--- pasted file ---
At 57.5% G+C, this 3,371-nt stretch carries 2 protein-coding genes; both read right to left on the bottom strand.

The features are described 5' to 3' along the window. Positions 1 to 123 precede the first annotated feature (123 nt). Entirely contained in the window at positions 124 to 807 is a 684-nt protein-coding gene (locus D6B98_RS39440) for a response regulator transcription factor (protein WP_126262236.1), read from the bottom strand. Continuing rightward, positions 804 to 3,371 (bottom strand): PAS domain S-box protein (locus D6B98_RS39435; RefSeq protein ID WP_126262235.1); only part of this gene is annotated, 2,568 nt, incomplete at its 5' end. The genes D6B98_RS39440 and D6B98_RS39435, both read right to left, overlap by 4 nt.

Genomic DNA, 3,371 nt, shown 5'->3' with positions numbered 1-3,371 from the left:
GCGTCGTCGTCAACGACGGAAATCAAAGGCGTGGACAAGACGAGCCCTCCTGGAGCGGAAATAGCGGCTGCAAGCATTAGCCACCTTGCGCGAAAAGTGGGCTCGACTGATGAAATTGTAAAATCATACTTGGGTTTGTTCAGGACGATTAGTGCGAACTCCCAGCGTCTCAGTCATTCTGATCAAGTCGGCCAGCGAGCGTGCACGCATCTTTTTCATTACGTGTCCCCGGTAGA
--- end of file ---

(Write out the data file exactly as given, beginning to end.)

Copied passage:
At 57.5% G+C, this 3,371-nt stretch carries 2 protein-coding genes; both read right to left on the bottom strand.

The features are described 5' to 3' along the window. Positions 1 to 123 precede the first annotated feature (123 nt). Entirely contained in the window at positions 124 to 807 is a 684-nt protein-coding gene (locus D6B98_RS39440) for a response regulator transcription factor (protein WP_126262236.1), read from the bottom strand. Continuing rightward, positions 804 to 3,371 (bottom strand): PAS domain S-box protein (locus D6B98_RS39435; RefSeq protein ID WP_126262235.1); only part of this gene is annotated, 2,568 nt, incomplete at its 5' end. The genes D6B98_RS39440 and D6B98_RS39435, both read right to left, overlap by 4 nt.

Genomic DNA, 3,371 nt, shown 5'->3' with positions numbered 1-3,371 from the left:
GCGTCGTCGTCAACGACGGAAATCAAAGGCGTGGACAAGACGAGCCCTCCTGGAGCGGAAATAGCGGCTGCAAGCATTAGCCACCTTGCGCGAAAAGTGGGCTCGACTGATGAAATTGTAAAATCATACTTGGGTTTGTTCAGGACGATTAGTGCGAACTCCCAGCGTCTCAGTCATTCTGATCAAGTCGGCCAGCGAGCGTGCACGCATCTTTTTCATTACGTGTCCCCGGTAGA